I really enjoy writing action scenes and what I could call scenes of peril. As a result I try to put lots of these into my stories. For me, I try to remember two things.
If I’m doing lots of action, I like to change up the formula. What I mean by this is that if I am writing something action heavy, the Winston & Baum books for instance. I try to always change up the challenge. Because Winston & Baum are exterminators of the Strange & Weird, it allows me to have a wide range of adversaries to throw at them. For these steampunk themed adventures, our intrepid exterminators tend to find themselves facing off against beings of great power with minions at their disposal or an alliance of fiends. This allows me to switch up what creatures they are facing and it also means they have to keep on their toes, because not all monsters can be killed in the same manner.
Winston & Baum allows me to throw multiple threats at the characters and it creates a more action filled adventure. However, When I was writing my first novel, Friedkin’s Curse: A Werewolf Tale of Terror, I did not have characters that fought the supernatural everyday as the center of the story. Rather, I focused on a group of friends stuck at a school fighting werewolves. Instead of relying on the variety of adversaries in Winston & Baum, I was forced to place a much greater deal of peril on the characters. I still put action into the story and there is plenty of violence and gunplay, but I added a different element to the mix. Since I did not want to add additional types of creatures to the story, I relied on a much more realistic challenge: distrust. Our main characters cannot trust the majority of the people around them. The other characters trapped at the school or the military, which has shown up chasing the werewolf. Any of them could have become a werewolf and won’t show until moon falls. Also the military seems to be more concerned with capturing the werewolf than saving lives. As a result there is less action in the story but a much greater sense of danger.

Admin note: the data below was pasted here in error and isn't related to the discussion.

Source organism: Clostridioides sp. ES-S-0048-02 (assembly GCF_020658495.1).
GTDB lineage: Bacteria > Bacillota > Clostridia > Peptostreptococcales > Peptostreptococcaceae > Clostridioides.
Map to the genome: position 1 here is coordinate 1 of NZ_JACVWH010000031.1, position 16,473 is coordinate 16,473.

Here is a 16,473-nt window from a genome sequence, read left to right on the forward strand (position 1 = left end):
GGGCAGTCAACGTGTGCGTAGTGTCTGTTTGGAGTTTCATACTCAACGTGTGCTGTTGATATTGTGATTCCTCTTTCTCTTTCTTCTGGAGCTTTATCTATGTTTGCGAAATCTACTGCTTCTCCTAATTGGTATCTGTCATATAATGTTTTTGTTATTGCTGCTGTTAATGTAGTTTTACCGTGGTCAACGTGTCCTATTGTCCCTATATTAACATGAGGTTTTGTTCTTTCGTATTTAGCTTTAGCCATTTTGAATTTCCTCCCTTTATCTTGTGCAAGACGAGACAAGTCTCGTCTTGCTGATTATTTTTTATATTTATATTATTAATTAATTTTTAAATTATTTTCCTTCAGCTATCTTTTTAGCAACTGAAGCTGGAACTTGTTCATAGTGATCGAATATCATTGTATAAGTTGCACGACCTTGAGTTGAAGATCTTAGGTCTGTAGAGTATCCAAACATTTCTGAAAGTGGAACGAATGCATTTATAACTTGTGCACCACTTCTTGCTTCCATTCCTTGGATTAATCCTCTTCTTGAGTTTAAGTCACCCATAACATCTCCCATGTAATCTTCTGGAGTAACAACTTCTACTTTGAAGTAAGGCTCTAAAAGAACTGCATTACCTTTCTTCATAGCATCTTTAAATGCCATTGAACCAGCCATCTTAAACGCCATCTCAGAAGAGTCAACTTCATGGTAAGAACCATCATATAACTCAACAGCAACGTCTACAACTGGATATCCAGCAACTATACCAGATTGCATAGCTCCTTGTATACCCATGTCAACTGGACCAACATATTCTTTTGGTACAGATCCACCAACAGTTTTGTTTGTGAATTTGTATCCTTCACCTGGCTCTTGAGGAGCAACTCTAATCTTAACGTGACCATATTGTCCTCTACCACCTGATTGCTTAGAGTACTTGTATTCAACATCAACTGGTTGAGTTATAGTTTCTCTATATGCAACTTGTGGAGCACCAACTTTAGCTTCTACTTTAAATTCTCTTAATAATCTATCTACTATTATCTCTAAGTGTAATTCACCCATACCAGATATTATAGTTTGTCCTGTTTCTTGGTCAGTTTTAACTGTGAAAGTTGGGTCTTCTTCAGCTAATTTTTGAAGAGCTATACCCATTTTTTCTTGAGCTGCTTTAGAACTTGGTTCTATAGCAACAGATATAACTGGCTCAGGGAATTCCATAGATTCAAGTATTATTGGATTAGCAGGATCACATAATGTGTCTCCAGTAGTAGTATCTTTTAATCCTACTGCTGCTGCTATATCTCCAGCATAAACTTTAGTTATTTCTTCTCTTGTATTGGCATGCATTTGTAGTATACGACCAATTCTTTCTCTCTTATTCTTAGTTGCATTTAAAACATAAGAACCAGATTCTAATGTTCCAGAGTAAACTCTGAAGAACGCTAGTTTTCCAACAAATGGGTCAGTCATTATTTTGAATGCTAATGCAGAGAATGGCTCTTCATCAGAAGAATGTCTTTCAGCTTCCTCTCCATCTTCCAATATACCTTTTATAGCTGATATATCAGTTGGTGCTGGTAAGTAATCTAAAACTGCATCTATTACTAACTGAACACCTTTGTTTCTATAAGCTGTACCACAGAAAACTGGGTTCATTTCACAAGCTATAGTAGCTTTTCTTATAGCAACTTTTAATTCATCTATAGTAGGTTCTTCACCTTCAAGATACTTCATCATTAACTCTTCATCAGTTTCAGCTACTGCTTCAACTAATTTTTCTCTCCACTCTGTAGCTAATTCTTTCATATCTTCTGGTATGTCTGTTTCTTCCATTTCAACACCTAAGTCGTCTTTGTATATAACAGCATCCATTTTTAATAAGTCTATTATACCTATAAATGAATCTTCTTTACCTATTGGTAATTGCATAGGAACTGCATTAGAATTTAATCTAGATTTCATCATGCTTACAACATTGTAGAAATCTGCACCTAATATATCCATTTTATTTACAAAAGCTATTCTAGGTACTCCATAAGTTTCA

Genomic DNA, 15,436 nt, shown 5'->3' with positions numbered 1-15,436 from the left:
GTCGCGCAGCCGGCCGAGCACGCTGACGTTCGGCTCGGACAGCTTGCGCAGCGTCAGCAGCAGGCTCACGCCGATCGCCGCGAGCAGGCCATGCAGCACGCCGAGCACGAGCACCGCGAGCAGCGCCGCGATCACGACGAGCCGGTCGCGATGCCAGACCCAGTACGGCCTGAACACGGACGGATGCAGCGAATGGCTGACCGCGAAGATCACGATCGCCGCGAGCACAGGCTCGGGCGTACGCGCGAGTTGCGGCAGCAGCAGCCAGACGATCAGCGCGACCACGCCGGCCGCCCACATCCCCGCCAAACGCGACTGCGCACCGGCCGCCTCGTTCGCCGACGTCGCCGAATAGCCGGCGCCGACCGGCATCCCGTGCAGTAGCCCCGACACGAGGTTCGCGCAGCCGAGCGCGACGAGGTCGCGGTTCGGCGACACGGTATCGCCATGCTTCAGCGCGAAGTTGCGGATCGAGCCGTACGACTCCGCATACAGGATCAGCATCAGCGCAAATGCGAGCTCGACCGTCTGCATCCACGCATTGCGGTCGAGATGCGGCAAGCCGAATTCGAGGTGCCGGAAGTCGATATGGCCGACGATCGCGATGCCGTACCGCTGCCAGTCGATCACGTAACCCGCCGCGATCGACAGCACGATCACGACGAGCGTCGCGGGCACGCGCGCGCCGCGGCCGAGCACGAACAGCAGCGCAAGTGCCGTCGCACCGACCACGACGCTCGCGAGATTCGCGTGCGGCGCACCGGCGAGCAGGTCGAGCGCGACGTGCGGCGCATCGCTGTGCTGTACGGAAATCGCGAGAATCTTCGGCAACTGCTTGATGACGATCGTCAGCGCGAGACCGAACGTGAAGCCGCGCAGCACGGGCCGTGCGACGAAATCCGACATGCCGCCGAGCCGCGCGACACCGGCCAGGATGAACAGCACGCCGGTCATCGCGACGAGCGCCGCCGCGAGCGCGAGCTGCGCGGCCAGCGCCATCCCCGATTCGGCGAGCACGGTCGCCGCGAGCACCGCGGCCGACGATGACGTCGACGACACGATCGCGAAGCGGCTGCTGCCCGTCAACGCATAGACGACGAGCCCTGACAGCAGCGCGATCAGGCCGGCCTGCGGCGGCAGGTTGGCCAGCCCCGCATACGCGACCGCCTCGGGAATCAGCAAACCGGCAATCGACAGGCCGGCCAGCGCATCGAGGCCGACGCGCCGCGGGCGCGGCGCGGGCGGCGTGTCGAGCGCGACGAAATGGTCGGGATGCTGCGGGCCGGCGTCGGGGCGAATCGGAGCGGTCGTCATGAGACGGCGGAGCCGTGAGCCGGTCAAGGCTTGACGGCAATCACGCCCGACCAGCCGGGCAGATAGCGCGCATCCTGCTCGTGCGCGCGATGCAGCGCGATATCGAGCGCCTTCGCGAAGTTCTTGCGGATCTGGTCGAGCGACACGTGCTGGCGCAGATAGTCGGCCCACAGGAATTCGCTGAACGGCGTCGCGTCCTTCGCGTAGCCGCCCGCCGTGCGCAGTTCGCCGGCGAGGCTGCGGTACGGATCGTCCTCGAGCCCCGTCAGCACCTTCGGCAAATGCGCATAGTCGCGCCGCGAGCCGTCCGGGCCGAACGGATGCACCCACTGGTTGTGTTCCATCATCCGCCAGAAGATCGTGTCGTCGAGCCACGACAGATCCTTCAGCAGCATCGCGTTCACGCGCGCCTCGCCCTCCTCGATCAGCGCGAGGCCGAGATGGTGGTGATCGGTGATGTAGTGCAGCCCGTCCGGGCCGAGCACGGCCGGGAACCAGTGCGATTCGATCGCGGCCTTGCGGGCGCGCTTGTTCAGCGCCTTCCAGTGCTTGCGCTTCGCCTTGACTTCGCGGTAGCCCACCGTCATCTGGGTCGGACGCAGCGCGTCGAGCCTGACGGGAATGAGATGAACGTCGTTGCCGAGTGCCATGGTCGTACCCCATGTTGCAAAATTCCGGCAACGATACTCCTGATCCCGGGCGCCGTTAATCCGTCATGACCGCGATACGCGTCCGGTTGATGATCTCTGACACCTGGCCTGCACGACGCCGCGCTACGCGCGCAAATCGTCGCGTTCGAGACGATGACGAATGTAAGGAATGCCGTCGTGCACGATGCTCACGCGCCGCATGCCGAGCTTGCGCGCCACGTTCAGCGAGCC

A quick note, Winston & Baum is a steampunk adventure, therefore it needs to be adventurous, hence lots of action and adventure. Friedkin’s Curse is a horror story and it isn’t nearly as effective if everyone is properly armed and trained. So your genre can also define how you go about creating the atmosphere of your story as well as whether you want to be heavy handed on the action or the peril.
Both of the works mentioned here are novels. I’ll be writing a blog soon about short story writing. So please stay tuned for that and if you’re interested, click on the pictures below to visit the amazon page for my books.